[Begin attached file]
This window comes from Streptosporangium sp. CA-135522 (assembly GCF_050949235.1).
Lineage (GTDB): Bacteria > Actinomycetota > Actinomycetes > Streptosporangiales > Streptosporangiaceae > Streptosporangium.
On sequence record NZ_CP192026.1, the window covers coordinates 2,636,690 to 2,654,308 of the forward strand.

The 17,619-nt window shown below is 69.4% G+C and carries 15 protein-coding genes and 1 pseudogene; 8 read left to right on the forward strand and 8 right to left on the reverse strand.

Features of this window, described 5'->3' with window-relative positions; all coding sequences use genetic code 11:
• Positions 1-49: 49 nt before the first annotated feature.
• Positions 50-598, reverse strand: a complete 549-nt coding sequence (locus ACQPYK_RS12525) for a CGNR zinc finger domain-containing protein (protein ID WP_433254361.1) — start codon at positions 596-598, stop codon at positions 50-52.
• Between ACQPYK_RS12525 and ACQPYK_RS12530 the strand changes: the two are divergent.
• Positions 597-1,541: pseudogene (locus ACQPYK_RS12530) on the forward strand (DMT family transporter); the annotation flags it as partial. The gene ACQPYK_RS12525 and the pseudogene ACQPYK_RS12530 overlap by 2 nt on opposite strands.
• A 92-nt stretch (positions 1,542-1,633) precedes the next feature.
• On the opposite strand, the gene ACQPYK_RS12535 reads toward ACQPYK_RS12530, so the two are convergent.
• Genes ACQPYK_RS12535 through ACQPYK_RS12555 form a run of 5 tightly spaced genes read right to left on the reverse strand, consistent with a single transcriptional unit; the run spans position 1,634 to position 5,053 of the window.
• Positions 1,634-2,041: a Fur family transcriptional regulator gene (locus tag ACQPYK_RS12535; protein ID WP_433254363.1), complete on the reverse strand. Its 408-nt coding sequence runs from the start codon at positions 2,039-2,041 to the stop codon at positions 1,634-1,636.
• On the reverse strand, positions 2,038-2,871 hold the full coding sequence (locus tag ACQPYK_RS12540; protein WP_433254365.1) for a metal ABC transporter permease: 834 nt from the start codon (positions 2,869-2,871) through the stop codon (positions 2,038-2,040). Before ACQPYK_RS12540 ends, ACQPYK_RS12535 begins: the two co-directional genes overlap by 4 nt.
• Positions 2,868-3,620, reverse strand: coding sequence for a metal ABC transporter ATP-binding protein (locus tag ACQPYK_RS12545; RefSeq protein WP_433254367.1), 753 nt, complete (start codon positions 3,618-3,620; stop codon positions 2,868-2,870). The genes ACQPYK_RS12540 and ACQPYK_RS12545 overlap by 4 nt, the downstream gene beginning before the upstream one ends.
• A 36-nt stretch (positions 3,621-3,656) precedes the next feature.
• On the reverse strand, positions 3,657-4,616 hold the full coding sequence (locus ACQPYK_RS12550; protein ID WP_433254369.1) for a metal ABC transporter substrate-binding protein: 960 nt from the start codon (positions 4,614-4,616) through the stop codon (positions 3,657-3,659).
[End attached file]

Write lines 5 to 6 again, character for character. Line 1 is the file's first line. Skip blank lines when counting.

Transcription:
Features of this window, described 5'->3' with window-relative positions; all coding sequences use genetic code 11:
• Positions 1-49: 49 nt before the first annotated feature.